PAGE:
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Bright frills win the battle of the lizards

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Posted June 5, 2013

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Researchers have discovered that the brightly coloured frills of the iconic Australian frillneck lizard (Chlamydosaurus kingii) can be used to predict the animal’s fighting ability.

In a recent paper published in Behavioral Ecology,researchers from Macquarie University and Dr Sarah Pryke from the ANU Research School of Biology examined which traits were significant predictors of a male frillneck lizard’s success when fighting.

Of those tested, two traits were identified as significant in contest success: body mass and the brightness of the lizard’s frill colour. As expected, being bigger helped in 83% of the wins but what was surprising was that males with a more colourful frill patch won 90% of contests.

“Surprisingly, traits such as frill size, head size and bite force did not predict contest outcome. Instead, males with brighter and more colourful frills were more likely to dominate opponents and take gold,” says biologist Dr Martin Whiting, Macquarie University.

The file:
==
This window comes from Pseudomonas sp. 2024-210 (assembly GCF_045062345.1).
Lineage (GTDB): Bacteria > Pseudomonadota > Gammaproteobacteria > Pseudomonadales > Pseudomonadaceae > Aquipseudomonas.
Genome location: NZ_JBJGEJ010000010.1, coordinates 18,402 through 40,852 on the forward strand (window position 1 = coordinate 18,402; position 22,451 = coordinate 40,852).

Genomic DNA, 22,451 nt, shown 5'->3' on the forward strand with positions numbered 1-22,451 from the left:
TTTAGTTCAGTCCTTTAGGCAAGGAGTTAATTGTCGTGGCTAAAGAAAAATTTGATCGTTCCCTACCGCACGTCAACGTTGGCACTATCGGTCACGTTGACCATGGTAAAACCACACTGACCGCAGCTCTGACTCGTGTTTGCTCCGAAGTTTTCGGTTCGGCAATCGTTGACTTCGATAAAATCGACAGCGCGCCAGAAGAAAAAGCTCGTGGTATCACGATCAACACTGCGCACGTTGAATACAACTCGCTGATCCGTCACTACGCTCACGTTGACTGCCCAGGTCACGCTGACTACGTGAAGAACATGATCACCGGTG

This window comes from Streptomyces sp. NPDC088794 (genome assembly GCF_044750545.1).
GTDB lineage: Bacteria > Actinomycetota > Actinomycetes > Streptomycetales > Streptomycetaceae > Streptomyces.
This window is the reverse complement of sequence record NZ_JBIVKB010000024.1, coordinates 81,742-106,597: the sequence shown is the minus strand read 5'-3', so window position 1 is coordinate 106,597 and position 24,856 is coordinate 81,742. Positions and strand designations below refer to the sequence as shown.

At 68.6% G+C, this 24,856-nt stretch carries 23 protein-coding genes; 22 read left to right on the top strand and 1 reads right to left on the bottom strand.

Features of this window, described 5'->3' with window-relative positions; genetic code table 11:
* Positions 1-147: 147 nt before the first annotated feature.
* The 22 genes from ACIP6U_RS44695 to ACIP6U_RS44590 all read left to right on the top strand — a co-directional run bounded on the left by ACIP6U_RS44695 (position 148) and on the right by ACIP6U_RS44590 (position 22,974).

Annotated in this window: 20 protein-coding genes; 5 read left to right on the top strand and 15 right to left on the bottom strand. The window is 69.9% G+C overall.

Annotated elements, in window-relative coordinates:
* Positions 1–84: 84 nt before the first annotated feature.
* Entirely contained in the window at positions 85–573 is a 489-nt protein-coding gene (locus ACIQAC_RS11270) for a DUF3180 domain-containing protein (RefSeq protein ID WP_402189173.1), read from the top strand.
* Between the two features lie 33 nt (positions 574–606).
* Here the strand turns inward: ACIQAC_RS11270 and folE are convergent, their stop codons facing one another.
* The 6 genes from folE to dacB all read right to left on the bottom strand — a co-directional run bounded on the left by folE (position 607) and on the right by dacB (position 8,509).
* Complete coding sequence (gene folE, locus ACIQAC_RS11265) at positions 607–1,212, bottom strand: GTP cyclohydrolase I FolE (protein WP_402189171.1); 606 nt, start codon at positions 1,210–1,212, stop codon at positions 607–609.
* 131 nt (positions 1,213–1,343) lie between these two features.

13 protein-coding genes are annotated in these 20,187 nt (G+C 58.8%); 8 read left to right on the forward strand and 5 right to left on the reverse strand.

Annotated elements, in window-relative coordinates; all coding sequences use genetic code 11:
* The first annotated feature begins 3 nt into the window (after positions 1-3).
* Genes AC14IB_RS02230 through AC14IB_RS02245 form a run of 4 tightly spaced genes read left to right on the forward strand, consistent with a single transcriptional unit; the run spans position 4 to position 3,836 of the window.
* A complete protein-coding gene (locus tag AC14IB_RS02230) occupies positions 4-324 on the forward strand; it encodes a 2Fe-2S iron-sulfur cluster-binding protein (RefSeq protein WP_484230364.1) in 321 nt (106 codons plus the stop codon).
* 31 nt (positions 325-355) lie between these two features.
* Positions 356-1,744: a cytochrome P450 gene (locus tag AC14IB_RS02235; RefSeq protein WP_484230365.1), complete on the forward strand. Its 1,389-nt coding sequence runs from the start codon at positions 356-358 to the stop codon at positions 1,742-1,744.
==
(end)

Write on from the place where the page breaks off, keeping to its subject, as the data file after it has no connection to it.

This is significant because you would expect a higher body mass to influence relative fighting ability, but in situations where there is no clear discrepancy in size between opponents the pigment levels appear to be a clear indicator.”

The researchers tested levels of carotenoid pigmentation – responsible for the conspicuous yellow, orange, and red colours in the lizard’s frill – and found a strong correlation between high levels of carotenoid and the lizard’s ability to defeat a competitor when confronted. This is the first example of a carotenoid-based signal of fighting ability in a lizard.

“This is exciting because carotenoids have been very well studied in birds, but we know nearly nothing about their role in lizards,” says Dr Sarah Pryke of the Research School of Biology.

Both males and females have frills and until now, the consensus has always been that frills primary role is in anti-predator behaviour. This new research indicates that the colours might also be important for signal fighting ability and play a role in sexual selection.

Source: Australian National University

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